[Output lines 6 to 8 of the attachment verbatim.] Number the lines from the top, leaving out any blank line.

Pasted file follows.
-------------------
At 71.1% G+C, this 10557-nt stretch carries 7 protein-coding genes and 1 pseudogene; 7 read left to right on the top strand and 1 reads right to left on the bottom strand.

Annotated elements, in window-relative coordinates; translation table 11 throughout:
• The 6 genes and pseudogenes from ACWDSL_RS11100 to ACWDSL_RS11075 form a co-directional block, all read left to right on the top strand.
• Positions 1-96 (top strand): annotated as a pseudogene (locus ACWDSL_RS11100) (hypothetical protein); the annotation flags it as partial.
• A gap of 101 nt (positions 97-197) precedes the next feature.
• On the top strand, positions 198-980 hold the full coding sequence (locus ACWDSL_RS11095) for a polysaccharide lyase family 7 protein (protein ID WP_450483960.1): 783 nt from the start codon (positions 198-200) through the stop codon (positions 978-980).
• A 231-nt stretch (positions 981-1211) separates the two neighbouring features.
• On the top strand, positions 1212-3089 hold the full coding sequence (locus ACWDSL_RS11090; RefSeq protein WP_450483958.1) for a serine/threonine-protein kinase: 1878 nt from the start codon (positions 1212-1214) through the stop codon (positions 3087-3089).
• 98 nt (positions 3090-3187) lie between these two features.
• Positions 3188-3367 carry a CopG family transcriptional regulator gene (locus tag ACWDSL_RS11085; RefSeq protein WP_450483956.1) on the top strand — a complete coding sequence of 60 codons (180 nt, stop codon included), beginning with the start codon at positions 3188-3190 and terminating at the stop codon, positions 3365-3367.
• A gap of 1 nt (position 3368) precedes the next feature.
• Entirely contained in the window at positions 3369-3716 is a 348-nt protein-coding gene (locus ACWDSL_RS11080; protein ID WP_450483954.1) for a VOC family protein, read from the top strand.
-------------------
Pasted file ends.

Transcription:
• On the top strand, positions 198-980 hold the full coding sequence (locus ACWDSL_RS11095) for a polysaccharide lyase family 7 protein (protein ID WP_450483960.1): 783 nt from the start codon (positions 198-200) through the stop codon (positions 978-980).
• A 231-nt stretch (positions 981-1211) separates the two neighbouring features.
• On the top strand, positions 1212-3089 hold the full coding sequence (locus ACWDSL_RS11090; RefSeq protein WP_450483958.1) for a serine/threonine-protein kinase: 1878 nt from the start codon (positions 1212-1214) through the stop codon (positions 3087-3089).